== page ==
Journal of Neurosciences in Rural Practice
 


 
  Table of Contents 
LETTER TO THE EDITOR
Year : 2017  |  Volume : 8  |  Issue : 4  |  Page : 691-692  

Friedreich ataxia: Clinical feature and electrophysiological symptoms


Department of Pathobiological Science and Technology, Faculty of Medicine, Tottori University, Yonago, Japan

Date of Web Publication17-Nov-2017

Correspondence Address:
Masayoshi Oguri
Department of Pathobiological Science and Technology, Faculty of Medicine, Tottori University, Nishi-cho 86, Yonago
Japan
Login to access the Email id

Source of Support: None, Conflict of Interest: None


DOI: 10.4103/jnrp.jnrp_248_17

Rights and Permissions

How to cite this article:
Oguri M. Friedreich ataxia: Clinical feature and electrophysiological symptoms. J Neurosci Rural Pract 2017;8:691-2

How to cite this URL:
Oguri M. Friedreich ataxia: Clinical feature and electrophysiological symptoms. J Neurosci Rural Pract [serial online] 2017 [cited 2018 Aug 19];8:691-2. Available from: http://www.ruralneuropractice.com/text.asp?2017/8/4/691/218466

Friedreich ataxia is inherited as an autosomal recessive disorder involving the spinocerebellar tracts, dorsal columns in the spinal cord, the pyramidal tracts, and the cerebellum and medulla. The majority of patients bear a recessive GAA triplet-repeat expansion on intron 1 of both alleles while a minority carry an expansion on allele and a point mutation or deletion on the other.[1],[2] The disease-causing genotype leads to decreased production of frataxin. Mutations cause oxidative injury associated with excessive iron deposits in mitochondria; frataxin deficiency leads to mitochondrial iron accumulation, deficient production of adenosine triphosphate, and a potential rise in free radical generation.[1],[2] These events lead to onset of a variety of symptoms, such as gait disturbance, loss of sensation, areflexia, and dyscoordination, beginning usually between ages 5 and 15 years although later onset is not uncommon.[3]

Approximately two-thirds of individuals with Friedreich ataxia have cardiomyopathy and up to 30% have diabetes mellitus.[4] The loss of frataxin function in mitochondria accounts for these pathogenic processes in Friedreich ataxia. Mitochondria are essential for the sensing of nutrients by the β cell and for the generation of signals that trigger and amplify insulin secretion, known as stimulus-secretion coupling. Moreover, in the intrinsic pathway of apoptosis, pro-apoptotic signals converge on mitochondria, resulting in mitochondrial Bax translocation, membrane permeabilization, cytochrome c release and caspase cleavage.[5]

The ataxia is slowly progressive and involves the lower extremities to a greater degree than the upper extremities. In general, results of electrophysiologic studies including visual, auditory brainstem, and somatosensory-evoked potentials are often abnormal.[6]

In the article “Diabetes Mellitus as the Presenting Feature of Friedreich Ataxia,”[7] the authors report a case of an 8-year girl who initially presented with diabetic ketoacidosis and was treated as case of insulin dependent diabetes mellitus. Furthermore, they report an axonal type of generalized sensory neuropathy and lower MCV in tibial nerve. The authors assumed the diagnosis of Friedreich ataxia for the patient. However, neuroimaging and FXN gene analysis were not conducted. The co-morbidity of diabetes mellitus and peripheral neuropathy can also result from mitochondrial disorders, and could represent a complication of hereditary motor and sensory neuropathy[8] in a diabetic patient by chance. In addition, atypical Friedreich ataxia due to compound heterozygosity for FXN GAA expansion and a point mutation may present a greater diagnostic dilemma.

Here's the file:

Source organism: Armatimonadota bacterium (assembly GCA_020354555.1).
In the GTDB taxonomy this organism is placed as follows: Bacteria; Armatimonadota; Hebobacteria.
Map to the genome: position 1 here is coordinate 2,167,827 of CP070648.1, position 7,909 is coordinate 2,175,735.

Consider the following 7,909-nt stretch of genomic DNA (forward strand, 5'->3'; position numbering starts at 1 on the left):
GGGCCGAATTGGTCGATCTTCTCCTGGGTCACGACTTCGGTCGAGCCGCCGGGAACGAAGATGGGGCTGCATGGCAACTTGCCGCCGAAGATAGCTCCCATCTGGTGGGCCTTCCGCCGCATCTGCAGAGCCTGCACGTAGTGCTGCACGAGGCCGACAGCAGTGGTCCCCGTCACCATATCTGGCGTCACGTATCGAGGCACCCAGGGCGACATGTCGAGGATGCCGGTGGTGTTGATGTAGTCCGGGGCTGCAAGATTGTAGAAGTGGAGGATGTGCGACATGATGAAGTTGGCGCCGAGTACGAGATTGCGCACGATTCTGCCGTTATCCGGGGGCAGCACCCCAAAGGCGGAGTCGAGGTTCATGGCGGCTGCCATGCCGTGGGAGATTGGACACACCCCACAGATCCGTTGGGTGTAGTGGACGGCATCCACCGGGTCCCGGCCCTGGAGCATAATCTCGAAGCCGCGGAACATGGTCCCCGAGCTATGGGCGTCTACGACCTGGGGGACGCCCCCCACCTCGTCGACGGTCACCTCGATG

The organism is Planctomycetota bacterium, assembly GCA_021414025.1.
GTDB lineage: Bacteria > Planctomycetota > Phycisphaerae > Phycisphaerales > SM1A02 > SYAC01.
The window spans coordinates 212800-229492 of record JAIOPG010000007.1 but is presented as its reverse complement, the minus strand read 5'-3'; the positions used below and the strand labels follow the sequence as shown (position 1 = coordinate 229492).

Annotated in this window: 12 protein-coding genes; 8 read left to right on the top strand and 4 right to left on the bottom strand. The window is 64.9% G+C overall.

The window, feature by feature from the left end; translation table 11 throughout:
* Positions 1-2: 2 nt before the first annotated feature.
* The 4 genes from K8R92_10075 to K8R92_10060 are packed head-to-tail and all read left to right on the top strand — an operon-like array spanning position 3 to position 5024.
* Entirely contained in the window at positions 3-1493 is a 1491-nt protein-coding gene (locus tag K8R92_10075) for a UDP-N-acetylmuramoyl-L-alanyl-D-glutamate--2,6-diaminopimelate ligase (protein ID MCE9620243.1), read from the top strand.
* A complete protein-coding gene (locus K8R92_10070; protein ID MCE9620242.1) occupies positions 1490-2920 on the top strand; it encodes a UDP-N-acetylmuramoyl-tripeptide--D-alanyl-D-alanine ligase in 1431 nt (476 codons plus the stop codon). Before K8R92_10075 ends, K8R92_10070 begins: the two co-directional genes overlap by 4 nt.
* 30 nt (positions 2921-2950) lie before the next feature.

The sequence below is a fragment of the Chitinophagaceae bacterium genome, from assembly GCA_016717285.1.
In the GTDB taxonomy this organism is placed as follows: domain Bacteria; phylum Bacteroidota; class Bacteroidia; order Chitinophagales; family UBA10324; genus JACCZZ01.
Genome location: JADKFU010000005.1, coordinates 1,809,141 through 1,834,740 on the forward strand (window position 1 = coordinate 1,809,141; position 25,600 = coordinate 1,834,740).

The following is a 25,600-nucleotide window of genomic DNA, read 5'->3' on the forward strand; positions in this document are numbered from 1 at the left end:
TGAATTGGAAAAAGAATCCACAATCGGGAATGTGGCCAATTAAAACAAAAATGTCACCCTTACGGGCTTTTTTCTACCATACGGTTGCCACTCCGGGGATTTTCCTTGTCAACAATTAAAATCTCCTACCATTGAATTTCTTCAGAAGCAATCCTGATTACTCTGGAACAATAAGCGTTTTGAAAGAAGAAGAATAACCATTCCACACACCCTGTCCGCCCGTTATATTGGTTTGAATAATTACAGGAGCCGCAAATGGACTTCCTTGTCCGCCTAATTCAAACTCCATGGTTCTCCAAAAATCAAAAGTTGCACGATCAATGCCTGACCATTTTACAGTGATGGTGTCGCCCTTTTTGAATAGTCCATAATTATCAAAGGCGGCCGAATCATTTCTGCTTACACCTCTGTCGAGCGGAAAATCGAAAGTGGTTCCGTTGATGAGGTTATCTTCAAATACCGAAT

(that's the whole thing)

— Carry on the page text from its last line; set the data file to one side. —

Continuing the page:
References Top

1.
Deutsch EC, Santani AB, Perlman SL, Farmer JM, Stolle CA, Marusich MF, et al. A rapid, noninvasive immunoassay for frataxin: Utility in assessment of Friedreich ataxia. Mol Genet Metab 2010;101:238-45.  Back to cited text no. 1
    
2.
Pandolfo M. Friedreich ataxia: The clinical picture. J Neurol 2009;256 Suppl 1:3-8.  Back to cited text no. 2
[PUBMED]    
3.
Isaacs CJ, Brigatti KW, Kucheruk O, Ratcliffe S, Sciascia T, McCormack SE, et al. Effects of genetic severity on glucose homeostasis in Friedreich ataxia. Muscle Nerve 2016;54:887-94.  Back to cited text no. 3
    
4.
Bidichandani SI, Delatycki MB. Friedreich ataxia. In: Pagon RA, Adam MP, Ardinger HH, Wallace SE, Amemiya A, Bean LJ, et al., editors. GeneReviews®. Seattle, WA: University of Washington, Seattle; 1993-2017; 1998. Available from: https://www.ncbi.nlm.nih.gov/books/NBK1281/. [Last updated on 2017 Jun 01].  Back to cited text no. 4
    
5.
Cnop M, Mulder H, Igoillo-Esteve M. Diabetes in Friedreich ataxia. J Neurochem 2013;126 Suppl 1:94-102.  Back to cited text no. 5
    
6.
Robert MK, Richard EB, Hal BJ, Bonita MD, editors. Nelson Textbook of Pediatrics. USA: Saunders Elsevier; 2007.  Back to cited text no. 6
    
7.
Garg M, Kulkarni SD, Shah KN, Hegde AU. Diabetes mellitus as the presenting feature of Friedreich's ataxia. J Neurosci Rural Pract 2017;8 Suppl S1:117-9.  Back to cited text no. 7
    
8.
Delatycki MB, Corben LA. Clinical features of Friedreich ataxia. J Child Neurol 2012;27:1133-7.  Back to cited text no. 8
    




 

Top
 
 
  Search
 
    Similar in PUBMED
   Search Pubmed for
   Search in Google Scholar for
    Access Statistics
    Email Alert *
    Add to My List *
* Registration required (free)  

 
  In this article
    References

 Article Access Statistics
    Viewed576    
    Printed2    
    Emailed0    
    PDF Downloaded7    
    Comments [Add]    

Recommend this journal